My first magazine cover came in 1989, when Science Fiction Chronicle bought secondary rights to a painting I had done a year prior, called Solid State. I was so excited to get in print finally that I started painting like mad.Also in 1989, I attended LunaCon in NY, there I showed a painting called, “Man of Shadows” in the art show. Jim Baen from Baen books liked the piece and commissioned me to do 3 covers. After Baen I started working for a company called MBI/Easton Press under the then director Pam Pia who also saw my work in the LunaCon art show. I still work with Easton Press today although the editors have changed. Other work that followed were interiors for Amazing Stories Magazine, Science Fiction Age Magazine and Realms of Fantasy Magazine.
In 1992, I started assignment work for a local company which became famous in the computer gaming world: Cyberflix - owned and operated by Bill Appleton. I started doing illustration for them when they were merely 4 people in the garage of Appleton’s home, the company later leased a large building in downtown Knoxville and became one of the most successful gaming companies in the world.
I started out doing illustration for all the characters in their game, “JumpRaven” - a futuristic shoot-em up arcade game. Later I went on to learn the macintosh and various programs like Photoshop and Macromedia - Director to animate the characters I had developed with paint on board. After JumpRaven, Cyberflix signed on with Paramount Pictures, so my next assignment was to paint characters from the tv show “Viper” and go on to animate them. This was followed by the game “Dust” - a western cd rom game, however, much to my disappointment, Appleton decided to go with real people on this game instead of painted characters. Nevertheless, I did get to do animation work on this game. I left Cyberflix in 1995, and went on to work for another local company called “The Bookworm” where I again returned to painting images on board that were later scanned in and used in the product. This was a wonderful year of illustrating works from the Classics. I not only got to paint my ideas for these wonderful stories but it renewed my enthusiasm for the works of Poe, Hawthorne, Cooleridge and Mary Shelley - much of which was still in the field of Science Fiction and Fantasy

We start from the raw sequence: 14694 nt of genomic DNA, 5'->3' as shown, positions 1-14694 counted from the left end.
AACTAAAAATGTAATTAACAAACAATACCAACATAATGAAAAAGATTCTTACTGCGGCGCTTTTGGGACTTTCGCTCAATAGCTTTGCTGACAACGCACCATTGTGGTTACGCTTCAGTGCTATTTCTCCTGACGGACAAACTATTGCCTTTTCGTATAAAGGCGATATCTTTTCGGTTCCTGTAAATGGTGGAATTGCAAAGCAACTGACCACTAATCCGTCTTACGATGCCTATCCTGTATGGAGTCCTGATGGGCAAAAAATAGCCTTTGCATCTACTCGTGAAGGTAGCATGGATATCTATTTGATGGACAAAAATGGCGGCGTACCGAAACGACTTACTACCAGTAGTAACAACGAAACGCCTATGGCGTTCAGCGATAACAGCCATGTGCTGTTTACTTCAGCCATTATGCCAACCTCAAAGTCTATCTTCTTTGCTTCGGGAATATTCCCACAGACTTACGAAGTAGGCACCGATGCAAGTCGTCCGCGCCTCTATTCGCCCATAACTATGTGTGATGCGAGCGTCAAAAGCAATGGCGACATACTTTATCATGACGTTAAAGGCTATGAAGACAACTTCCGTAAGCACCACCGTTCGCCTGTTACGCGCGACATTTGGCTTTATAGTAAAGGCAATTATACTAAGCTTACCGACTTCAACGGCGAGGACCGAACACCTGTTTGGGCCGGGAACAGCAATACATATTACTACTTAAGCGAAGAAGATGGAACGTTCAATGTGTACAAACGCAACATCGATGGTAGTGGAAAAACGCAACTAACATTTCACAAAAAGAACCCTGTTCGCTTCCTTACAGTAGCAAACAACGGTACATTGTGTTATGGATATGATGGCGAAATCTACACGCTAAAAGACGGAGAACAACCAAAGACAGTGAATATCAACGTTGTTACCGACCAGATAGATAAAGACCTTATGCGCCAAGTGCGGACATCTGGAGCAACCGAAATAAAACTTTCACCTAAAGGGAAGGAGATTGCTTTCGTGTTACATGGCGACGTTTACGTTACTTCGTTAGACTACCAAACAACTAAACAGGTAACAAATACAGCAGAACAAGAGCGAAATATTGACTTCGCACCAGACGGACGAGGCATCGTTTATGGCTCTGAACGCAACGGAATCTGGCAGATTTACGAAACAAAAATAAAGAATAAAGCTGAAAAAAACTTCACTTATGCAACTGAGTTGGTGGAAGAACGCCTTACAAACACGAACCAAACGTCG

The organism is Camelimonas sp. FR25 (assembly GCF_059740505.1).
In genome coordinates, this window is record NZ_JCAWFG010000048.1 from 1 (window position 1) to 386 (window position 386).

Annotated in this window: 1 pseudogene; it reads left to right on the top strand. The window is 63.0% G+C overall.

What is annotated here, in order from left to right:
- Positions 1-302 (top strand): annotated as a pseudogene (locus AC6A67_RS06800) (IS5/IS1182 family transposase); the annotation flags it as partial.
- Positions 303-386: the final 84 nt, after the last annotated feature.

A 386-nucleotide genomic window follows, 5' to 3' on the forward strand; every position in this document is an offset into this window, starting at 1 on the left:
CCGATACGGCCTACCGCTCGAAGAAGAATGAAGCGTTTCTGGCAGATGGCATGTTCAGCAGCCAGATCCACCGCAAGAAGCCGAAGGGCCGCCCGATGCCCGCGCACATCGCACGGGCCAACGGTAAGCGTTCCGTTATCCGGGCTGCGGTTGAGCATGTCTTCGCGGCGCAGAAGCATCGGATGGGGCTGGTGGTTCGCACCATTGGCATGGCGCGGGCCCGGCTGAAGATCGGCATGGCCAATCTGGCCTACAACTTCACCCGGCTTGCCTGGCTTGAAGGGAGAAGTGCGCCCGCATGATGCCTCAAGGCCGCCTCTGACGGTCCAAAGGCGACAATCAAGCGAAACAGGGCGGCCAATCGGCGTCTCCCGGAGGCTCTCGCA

After The Bookworm, I delved into several years of doing CCG - Collectible Game Card work which included work for 8 different Game Card companies, the last of which was Last Unicorn Games and Five Rings Publishing who did DUNE. These companies offered a lot of work for struggling artists, unfortunately, the pay was sparse.